The Psychotic Mom
My name is Sarah, I’m now 35 and I’m a normal woman living in San Francisco.
I’m not married, but I live with my son, life partner and dog. I spend my free time at home cleaning, dishes, folding laundry and writing a lot. I also have two college degrees and work as a project manager for an international Legal firm.
But what most people don’t know, is that I also suffer from schizoaffective disorder.
Actually, most people probably don’t even know what skizzoaffective disorder is.
Basically, I have symptoms of both paranoid schizophrenia and bipolar disorder.
A few weeks before my 17th birthday, my world changed in ways that I never expected.
I started hearing a voice inside my head that I hadn’t heard before. When you watch movies and people start hearing voices, they always portray it as if they are talking to someone who isn’t really there.
I convinced myself that the voice was normal. I told myself that I was stressed out by school and my relationships with my parents and boyfriend and that this was just a part of me that I hadn’t paid attention to before.
But over time the whispers turned into a screams and within days of starting to hear this voice, I wrote a suicide note and swallowed an entire bottle of sleeping pills.
After that I spent the next few weeks in the psychiatric ward of a local hospital. The voice had completely disappeared and I began to understand that what I had experienced wasn’t normal. I was extremely paranoid that the doctors were going to commit me.
I didn’t tell anyone about the voice. I started telling everyone what I thought they wanted to hear. I told them the pressure of school just got to me and that I would never do anything like that again.
So I received no help after leaving hospitals, when in reality I was completely psychotic the entire time and no one knew that. So I never followed up to receive psychiatric care or stay on medication.
And for the next couple of years, I experimented with drugs and drank a lot and I had again about sixt suicide attempts.
My insane habits eventually had consequences and at 21, I got pregnant.
My son became the most important thing in my life. I tried my best to be a good mom.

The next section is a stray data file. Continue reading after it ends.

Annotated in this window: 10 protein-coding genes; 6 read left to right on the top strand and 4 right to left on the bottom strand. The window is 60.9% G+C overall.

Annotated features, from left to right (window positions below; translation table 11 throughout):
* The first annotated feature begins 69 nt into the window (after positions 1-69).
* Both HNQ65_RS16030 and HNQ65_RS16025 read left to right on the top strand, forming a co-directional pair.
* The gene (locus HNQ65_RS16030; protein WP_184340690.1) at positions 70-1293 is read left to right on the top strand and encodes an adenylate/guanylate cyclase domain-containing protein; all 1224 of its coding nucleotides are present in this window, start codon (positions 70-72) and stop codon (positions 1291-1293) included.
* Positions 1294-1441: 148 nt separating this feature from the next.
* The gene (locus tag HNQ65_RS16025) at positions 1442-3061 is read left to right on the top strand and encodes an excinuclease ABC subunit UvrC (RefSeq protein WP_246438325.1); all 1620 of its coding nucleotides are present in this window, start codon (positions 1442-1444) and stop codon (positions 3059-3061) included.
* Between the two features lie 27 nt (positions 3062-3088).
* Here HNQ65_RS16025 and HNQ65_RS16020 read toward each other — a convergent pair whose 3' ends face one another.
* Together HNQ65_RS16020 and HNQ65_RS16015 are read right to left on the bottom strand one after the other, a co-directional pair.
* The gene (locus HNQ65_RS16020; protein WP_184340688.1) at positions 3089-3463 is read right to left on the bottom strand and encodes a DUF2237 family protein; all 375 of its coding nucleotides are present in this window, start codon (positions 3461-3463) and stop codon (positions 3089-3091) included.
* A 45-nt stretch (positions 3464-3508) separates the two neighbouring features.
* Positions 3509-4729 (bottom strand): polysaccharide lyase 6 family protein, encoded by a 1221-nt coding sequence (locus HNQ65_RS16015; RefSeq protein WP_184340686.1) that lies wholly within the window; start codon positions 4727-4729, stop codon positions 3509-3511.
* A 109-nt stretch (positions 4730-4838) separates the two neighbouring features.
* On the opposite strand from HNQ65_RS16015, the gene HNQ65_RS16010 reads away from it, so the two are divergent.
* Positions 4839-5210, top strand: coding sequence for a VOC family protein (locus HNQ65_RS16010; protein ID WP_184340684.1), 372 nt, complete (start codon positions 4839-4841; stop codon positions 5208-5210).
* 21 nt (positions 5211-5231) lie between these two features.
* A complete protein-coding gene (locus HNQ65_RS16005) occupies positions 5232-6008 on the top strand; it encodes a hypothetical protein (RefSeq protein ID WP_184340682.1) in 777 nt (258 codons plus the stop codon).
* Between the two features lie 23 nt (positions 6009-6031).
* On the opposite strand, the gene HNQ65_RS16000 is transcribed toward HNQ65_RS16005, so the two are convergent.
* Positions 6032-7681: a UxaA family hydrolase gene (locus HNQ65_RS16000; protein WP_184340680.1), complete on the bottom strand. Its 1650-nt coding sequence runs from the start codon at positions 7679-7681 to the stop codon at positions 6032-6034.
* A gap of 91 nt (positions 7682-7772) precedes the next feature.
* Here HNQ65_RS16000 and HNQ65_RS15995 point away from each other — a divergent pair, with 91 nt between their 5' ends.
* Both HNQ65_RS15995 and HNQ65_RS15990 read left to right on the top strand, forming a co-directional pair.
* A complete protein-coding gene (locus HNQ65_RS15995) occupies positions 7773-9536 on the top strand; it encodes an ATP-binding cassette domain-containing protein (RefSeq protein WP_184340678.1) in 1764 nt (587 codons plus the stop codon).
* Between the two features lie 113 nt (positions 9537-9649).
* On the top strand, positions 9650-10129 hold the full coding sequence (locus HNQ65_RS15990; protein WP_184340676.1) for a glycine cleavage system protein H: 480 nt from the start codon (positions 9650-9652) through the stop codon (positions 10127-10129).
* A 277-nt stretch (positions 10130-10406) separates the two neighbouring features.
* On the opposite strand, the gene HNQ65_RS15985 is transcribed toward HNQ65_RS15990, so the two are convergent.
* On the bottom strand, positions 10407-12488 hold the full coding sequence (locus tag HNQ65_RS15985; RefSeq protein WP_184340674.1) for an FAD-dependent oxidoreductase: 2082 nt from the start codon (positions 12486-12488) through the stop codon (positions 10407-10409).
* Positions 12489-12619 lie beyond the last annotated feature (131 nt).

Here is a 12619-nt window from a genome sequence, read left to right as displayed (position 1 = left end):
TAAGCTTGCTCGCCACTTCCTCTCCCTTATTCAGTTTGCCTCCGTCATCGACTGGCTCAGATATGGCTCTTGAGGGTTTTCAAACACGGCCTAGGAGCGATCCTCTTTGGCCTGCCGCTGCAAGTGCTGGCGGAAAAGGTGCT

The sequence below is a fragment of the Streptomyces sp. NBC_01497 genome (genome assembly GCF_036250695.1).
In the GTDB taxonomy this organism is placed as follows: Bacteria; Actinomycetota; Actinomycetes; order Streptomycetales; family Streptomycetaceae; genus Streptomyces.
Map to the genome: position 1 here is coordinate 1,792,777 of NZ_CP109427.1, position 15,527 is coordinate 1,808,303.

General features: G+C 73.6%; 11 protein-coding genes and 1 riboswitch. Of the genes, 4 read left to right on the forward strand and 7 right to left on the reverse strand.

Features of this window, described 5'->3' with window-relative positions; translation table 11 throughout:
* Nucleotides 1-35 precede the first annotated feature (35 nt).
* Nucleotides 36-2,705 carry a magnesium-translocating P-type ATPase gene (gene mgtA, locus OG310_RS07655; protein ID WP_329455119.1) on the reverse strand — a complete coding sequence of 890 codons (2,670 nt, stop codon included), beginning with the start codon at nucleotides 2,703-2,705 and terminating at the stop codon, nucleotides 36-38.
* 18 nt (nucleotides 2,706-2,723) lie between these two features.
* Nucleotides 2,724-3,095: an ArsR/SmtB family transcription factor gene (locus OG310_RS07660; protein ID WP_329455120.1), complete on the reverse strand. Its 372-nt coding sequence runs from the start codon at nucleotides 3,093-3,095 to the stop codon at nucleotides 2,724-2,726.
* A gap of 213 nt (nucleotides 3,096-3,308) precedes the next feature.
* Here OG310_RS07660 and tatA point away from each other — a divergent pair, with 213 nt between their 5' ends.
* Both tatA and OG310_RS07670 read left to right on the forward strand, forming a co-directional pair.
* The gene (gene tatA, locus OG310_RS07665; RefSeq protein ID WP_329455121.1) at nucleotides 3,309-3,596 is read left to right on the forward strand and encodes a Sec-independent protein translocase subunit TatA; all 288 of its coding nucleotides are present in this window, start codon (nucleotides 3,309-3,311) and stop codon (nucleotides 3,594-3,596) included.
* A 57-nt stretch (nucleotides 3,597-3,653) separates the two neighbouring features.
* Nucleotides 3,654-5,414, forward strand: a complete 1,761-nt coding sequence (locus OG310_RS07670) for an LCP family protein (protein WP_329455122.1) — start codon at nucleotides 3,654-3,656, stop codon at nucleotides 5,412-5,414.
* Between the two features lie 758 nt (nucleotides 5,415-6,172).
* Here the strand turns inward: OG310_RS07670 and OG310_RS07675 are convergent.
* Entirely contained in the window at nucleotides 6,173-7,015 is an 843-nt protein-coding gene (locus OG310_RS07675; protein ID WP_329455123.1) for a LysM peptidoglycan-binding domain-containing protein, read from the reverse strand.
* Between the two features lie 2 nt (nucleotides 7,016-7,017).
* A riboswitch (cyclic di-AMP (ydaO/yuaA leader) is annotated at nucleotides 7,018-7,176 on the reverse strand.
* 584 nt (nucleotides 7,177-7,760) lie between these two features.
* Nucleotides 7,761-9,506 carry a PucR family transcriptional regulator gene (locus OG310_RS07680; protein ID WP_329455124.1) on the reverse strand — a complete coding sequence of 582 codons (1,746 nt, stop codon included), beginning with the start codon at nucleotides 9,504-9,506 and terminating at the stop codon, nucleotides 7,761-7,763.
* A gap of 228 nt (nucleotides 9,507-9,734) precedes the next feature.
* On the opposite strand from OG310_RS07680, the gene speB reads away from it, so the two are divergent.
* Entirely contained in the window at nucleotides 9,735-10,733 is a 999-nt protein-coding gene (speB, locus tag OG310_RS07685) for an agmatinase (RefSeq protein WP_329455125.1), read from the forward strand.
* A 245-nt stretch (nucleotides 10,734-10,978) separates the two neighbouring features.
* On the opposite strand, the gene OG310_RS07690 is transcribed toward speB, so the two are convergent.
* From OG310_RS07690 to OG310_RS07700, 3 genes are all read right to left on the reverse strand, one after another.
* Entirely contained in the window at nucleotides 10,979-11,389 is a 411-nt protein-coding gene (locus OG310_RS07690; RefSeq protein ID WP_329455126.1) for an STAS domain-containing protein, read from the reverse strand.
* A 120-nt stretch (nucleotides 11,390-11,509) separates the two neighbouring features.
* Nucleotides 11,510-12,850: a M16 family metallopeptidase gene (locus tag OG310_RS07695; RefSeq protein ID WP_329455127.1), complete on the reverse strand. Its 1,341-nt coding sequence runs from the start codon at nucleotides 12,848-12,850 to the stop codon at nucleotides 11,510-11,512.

I still hadn’t dealt with my mental health issues so the majority of my twenties were a roller coaster ride of ups and downs.
What I know now are my manic episodes are triggered by stress and can last anywhere from a couple of hours to a couple of months. When I am manic I seem happy to everyone around me. I’m creative, talkative, have tons of ideas, and become extremely goal oriented. I feel like I can accomplish anything and I am able to survive on very little sleep.
I can’t tell you how many projects I have started, things I was so excited about, that I eventually lost motivation for and have never finished.
But one day, I was 25, encouraged by my sister Carol, I met the Doctor Hoffmann for the first time.
He became my psychoanalytic therapist for a decade.
I began seeing him two or three times a weeks and after a year of therapy he encouraged me to write.
Yes, exactly the most important thing I’ve done in my life after my son is writing.
Even without specific studies I decided to write poetry opening my dark life to others and so trying to raise awareness and understanding about what it’s really like to live with the my illness.
The paranoia, intrusive thoughts and delusions can be a daily battle at times.
It can be a very lonely and exhausting battle too. But for me the biggest and toughest battle of all about having schizophrenia was living with the stigma attached to it.
Most of us who have shizzooaffective disorder are not violent or dangerous and yet this is the only thing the public seem to be constantly told about the condition by the media.
Infact there’s a culture of fear that exists around schizophrenia and it’s time to show people that those of us with this kind of mental illness are really just human.
It’s time to stop the stigma, it’s time to write, think and share.
I want people to recognize themselves in my stories giving them the strength to be honest with the doctors and herself, get treatment, and avoid years of unnecessary pain like I did.
Speak up and get help. Life is too short to suffer in the darkness alone.
Obviously I still hear voices inside my head, but before they turn into screams I can talk to them and I’ve now learned managing those whispers by writing.
I’m not yet come through my mental illness.
I can’t change my past, but I’m not going to let this illness destroy my future anymore by continuing to ignore it.
One in every two hundred people has schizoaffective disorder. If you’re reading this and you’re suffering with the same diagnosis, know that you’re not alone, you deserve to be happy, and that you don’t have anything to be ashamed of.
Maybe someday the world will be more understanding to people with severe mental illnesses like me, until then we have to stop being silent.
I have accomplished a lot despite my illness and I know I will be able to have a lot more success and happiness when I get it under control and stop being my own worst enemy.
For this reason I never get tired of writing and luckily I’m still alive.
Because I’m a Mom with all the strengths and weaknesses.
I’m a Psychotic Mom.